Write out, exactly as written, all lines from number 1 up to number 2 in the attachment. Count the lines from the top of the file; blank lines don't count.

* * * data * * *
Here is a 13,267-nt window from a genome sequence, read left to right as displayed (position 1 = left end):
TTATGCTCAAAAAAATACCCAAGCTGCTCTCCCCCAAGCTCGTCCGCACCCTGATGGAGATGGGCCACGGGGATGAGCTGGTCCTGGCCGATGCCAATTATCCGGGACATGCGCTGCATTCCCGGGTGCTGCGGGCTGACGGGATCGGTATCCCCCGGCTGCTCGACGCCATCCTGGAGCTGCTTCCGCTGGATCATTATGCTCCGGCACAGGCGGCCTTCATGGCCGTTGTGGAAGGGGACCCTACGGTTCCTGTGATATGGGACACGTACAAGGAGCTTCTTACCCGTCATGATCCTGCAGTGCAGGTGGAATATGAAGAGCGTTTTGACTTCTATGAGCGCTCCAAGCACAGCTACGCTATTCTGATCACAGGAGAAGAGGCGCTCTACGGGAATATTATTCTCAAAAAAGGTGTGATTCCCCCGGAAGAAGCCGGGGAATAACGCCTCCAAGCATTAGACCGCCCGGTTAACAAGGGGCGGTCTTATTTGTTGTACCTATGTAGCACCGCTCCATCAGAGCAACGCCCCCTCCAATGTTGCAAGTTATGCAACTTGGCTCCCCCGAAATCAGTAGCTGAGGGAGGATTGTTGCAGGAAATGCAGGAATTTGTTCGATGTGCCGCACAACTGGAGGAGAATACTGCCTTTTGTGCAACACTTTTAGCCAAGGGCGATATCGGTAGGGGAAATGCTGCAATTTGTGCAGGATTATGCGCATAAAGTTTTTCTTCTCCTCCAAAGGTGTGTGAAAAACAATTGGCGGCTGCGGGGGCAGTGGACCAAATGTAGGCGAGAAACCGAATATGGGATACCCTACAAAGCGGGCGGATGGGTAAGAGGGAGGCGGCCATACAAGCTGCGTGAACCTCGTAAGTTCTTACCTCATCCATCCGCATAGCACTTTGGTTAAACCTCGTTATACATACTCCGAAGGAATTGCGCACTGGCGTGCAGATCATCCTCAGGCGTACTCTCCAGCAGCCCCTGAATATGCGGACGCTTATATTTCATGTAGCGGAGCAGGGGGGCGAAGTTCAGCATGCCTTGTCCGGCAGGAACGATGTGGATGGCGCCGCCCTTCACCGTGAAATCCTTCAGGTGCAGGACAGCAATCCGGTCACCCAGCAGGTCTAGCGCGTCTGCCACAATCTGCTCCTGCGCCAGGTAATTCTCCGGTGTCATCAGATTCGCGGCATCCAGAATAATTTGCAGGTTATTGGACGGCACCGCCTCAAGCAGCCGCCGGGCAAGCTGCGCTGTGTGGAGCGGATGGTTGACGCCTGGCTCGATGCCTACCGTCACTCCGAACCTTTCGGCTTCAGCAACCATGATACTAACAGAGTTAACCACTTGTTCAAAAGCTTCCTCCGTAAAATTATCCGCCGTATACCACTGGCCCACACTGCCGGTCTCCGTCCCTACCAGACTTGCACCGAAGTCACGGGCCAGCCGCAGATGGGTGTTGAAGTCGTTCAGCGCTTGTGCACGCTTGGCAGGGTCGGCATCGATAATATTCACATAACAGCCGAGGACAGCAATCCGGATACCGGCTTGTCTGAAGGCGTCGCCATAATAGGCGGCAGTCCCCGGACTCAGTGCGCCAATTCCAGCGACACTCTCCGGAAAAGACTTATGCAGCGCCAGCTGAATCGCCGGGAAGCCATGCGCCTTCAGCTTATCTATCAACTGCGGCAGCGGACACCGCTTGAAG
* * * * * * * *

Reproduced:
Here is a 13,267-nt window from a genome sequence, read left to right as displayed (position 1 = left end):
TTATGCTCAAAAAAATACCCAAGCTGCTCTCCCCCAAGCTCGTCCGCACCCTGATGGAGATGGGCCACGGGGATGAGCTGGTCCTGGCCGATGCCAATTATCCGGGACATGCGCTGCATTCCCGGGTGCTGCGGGCTGACGGGATCGGTATCCCCCGGCTGCTCGACGCCATCCTGGAGCTGCTTCCGCTGGATCATTATGCTCCGGCACAGGCGGCCTTCATGGCCGTTGTGGAAGGGGACCCTACGGTTCCTGTGATATGGGACACGTACAAGGAGCTTCTTACCCGTCATGATCCTGCAGTGCAGGTGGAATATGAAGAGCGTTTTGACTTCTATGAGCGCTCCAAGCACAGCTACGCTATTCTGATCACAGGAGAAGAGGCGCTCTACGGGAATATTATTCTCAAAAAAGGTGTGATTCCCCCGGAAGAAGCCGGGGAATAACGCCTCCAAGCATTAGACCGCCCGGTTAACAAGGGGCGGTCTTATTTGTTGTACCTATGTAGCACCGCTCCATCAGAGCAACGCCCCCTCCAATGTTGCAAGTTATGCAACTTGGCTCCCCCGAAATCAGTAGCTGAGGGAGGATTGTTGCAGGAAATGCAGGAATTTGTTCGATGTGCCGCACAACTGGAGGAGAATACTGCCTTTTGTGCAACACTTTTAGCCAAGGGCGATATCGGTAGGGGAAATGCTGCAATTTGTGCAGGATTATGCGCATAAAGTTTTTCTTCTCCTCCAAAGGTGTGTGAAAAACAATTGGCGGCTGCGGGGGCAGTGGACCAAATGTAGGCGAGAAACCGAATATGGGATACCCTACAAAGCGGGCGGATGGGTAAGAGGGAGGCGGCCATACAAGCTGCGTGAACCTCGTAAGTTCTTACCTCATCCATCCGCATAGCACTTTGGTTAAACCTCGTTATACATACTCCGAAGGAATTGCGCACTGGCGTGCAGATCATCCTCAGGCGTACTCTCCAGCAGCCCCTGAATATGCGGACGCTTATATTTCATGTAGCGGAGCAGGGGGGCGAAGTTCAGCATGCCTTGTCCGGCAGGAACGATGTGGATGGCGCCGCCCTTCACCGTGAAATCCTTCAGGTGCAGGACAGCAATCCGGTCACCCAGCAGGTCTAGCGCGTCTGCCACAATCTGCTCCTGCGCCAGGTAATTCTCCGGTGTCATCAGATTCGCGGCATCCAGAATAATTTGCAGGTTATTGGACGGCACCGCCTCAAGCAGCCGCCGGGCAAGCTGCGCTGTGTGGAGCGGATGGTTGACGCCTGGCTCGATGCCTACCGTCACTCCGAACCTTTCGGCTTCAGCAACCATGATACTAACAGAGTTAACCACTTGTTCAAAAGCTTCCTCCGTAAAATTATCCGCCGTATACCACTGGCCCACACTGCCGGTCTCCGTCCCTACCAGACTTGCACCGAAGTCACGGGCCAGCCGCAGATGGGTGTTGAAGTCGTTCAGCGCTTGTGCACGCTTGGCAGGGTCGGCATCGATAATATTCACATAACAGCCGAGGACAGCAATCCGGATACCGGCTTGTCTGAAGGCGTCGCCATAATAGGCGGCAGTCCCCGGACTCAGTGCGCCAATTCCAGCGACACTCTCCGGAAAAGACTTATGCAGCGCCAGCTGAATCGCCGGGAAGCCATGCGCCTTCAGCTTATCTATCAACTGCGGCAGCGGACACCGCTTGAAG